Sanitizing a hot tub is nearly as complicated as sanitizing and cleaning a large pool. Without proper sanitization, the hot tub becomes dirty and full of harmful bacteria, viruses and algae. Chlorine is the traditional sanitation method of choice; however, chlorine can damage wood, and some people are sensitive or allergic to chlorine. Luckily, there are many alternatives to chlorine that work just as well.
Bromine is the number one alternative to chlorine. Bromine works in a similar method as chlorine by killing viruses and bacteria present in the water. Usually bromine pipes into the hot tub by a tubing system, just as chlorine does. Bromine has some drawbacks because it has a high bleaching power, and it also causes chemical reactions in individuals with chemical sensitivities or allergies.
Mineral ionization of the water, most commonly with the use of copper and iron additives, is another way to keep a hot tub sanitized. An ionizing box attaches to the side of the hot tub, charging the water with copper and iron minerals. The unusually high mineral content of the water prevents bacteria and algae from growing in the water. The problem with copper and iron ionizing systems is that the water may cause a ring of discoloration around the inside of the hot tub.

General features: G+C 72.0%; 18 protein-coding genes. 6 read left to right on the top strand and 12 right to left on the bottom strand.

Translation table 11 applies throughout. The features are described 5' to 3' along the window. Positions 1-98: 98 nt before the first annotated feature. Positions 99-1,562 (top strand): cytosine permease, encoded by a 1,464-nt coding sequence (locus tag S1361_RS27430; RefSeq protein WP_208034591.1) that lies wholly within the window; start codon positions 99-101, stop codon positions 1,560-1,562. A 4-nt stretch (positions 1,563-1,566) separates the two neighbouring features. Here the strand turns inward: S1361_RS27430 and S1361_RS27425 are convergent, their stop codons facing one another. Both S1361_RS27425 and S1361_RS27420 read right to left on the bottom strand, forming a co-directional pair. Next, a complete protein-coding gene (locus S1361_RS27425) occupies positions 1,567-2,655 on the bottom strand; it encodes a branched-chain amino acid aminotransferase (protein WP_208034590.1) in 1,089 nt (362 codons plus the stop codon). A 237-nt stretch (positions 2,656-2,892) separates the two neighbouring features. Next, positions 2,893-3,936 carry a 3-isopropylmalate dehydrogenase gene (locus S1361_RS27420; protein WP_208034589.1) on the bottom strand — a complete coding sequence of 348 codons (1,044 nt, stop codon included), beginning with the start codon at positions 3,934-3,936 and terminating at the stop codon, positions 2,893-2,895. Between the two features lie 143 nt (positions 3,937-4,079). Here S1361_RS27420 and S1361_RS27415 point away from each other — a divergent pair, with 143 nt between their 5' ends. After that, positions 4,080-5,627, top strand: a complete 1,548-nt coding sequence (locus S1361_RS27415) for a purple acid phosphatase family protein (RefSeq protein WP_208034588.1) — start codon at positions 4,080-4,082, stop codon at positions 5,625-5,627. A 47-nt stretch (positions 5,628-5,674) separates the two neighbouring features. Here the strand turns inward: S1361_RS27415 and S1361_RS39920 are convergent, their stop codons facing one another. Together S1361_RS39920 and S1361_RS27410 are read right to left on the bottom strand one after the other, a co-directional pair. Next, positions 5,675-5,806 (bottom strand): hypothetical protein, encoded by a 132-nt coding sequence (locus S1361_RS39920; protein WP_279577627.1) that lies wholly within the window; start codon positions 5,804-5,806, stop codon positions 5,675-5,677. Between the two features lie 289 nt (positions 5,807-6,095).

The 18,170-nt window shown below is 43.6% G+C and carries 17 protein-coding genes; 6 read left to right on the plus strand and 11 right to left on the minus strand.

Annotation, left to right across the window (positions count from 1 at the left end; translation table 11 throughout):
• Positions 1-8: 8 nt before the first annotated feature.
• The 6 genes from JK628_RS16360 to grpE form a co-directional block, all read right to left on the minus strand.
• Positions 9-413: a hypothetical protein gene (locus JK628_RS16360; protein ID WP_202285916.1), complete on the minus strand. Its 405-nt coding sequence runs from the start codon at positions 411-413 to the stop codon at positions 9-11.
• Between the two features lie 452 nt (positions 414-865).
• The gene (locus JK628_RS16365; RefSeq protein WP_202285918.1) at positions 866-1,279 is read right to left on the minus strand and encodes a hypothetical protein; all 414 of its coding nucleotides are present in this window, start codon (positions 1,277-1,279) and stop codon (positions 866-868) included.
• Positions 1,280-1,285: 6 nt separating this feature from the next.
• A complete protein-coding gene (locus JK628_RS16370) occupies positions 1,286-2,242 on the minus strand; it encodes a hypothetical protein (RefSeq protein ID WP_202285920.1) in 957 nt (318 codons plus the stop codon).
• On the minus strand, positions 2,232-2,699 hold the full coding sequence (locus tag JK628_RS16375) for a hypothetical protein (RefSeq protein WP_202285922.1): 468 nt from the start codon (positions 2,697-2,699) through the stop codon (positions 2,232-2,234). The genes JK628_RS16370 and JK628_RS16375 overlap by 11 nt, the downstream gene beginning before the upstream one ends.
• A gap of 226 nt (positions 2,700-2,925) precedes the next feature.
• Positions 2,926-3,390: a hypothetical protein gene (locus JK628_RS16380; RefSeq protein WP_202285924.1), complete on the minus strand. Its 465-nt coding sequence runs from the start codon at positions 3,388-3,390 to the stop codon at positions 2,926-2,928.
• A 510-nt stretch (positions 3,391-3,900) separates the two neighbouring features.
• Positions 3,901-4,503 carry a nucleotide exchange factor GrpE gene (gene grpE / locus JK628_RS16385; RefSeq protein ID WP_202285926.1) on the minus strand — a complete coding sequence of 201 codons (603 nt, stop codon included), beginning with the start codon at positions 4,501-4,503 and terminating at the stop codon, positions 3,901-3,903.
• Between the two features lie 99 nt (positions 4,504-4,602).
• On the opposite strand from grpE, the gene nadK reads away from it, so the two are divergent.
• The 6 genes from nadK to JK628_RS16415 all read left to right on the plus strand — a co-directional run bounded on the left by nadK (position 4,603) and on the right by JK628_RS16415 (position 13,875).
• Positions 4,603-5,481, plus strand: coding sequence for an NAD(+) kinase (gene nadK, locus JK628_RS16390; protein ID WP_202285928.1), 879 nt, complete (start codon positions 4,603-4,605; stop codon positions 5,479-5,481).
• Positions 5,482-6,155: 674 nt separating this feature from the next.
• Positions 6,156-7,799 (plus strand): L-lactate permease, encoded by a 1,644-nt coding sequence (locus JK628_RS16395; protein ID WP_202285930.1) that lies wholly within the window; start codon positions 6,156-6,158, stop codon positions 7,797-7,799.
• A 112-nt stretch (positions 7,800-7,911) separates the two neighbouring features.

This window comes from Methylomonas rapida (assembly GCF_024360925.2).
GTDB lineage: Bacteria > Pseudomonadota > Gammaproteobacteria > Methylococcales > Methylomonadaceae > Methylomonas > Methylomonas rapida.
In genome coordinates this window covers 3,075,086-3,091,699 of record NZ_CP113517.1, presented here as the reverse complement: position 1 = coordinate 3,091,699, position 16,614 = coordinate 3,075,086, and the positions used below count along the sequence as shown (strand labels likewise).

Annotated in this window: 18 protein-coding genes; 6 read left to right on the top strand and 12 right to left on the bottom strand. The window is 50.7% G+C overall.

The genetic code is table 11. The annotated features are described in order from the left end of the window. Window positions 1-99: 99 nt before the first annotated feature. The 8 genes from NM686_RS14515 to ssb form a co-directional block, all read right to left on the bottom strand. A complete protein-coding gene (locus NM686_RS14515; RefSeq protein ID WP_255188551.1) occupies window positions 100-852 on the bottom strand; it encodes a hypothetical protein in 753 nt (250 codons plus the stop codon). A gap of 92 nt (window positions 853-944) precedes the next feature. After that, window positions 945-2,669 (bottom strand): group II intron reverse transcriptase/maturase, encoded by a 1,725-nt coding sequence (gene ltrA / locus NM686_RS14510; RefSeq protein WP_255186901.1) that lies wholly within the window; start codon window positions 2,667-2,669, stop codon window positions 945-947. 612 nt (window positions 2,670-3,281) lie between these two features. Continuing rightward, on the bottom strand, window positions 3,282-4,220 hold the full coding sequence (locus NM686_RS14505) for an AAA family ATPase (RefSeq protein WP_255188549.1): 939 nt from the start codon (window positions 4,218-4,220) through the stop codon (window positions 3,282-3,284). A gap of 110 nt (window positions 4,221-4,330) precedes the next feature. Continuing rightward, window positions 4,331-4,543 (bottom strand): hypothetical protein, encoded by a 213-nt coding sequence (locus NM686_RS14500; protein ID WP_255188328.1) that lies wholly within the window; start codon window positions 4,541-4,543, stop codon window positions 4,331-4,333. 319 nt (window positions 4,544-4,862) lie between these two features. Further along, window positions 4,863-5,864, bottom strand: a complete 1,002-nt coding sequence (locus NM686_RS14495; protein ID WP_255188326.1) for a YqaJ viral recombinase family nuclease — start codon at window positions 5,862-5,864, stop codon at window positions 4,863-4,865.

Monopersulfate is an oxidizing agent that kills bacteria and algae in the water. Monopersulfate provides a chemical “shock” to the pool that disturbs the spread of bacteria. The continued use of monopersulfate creates a sanitizing and oxidizing barrier in the water that keeps fighting against algae and bacteria. Monopersulfate is also used as a water clarifier along with other chemical methods such as chlorine and bromine. Monopersulfate, added to the hot tub in large amounts, will not cause damage to the hot tub or humans. This gives the chemical a greater success rate due to the high concentration used.
Biguanide is a lesser irritant than chlorine and bromine and is just as effective in removing bacteria and algae from the water. Biguanide is typically added in a liquid form to the water. However, biguanide cannot destroy organic compounds, which makes it necessary to add hydrogen peroxide along with the chemical to remove all contaminants. Some bacteria may also develop a resistance to the chemical after a few years of use.
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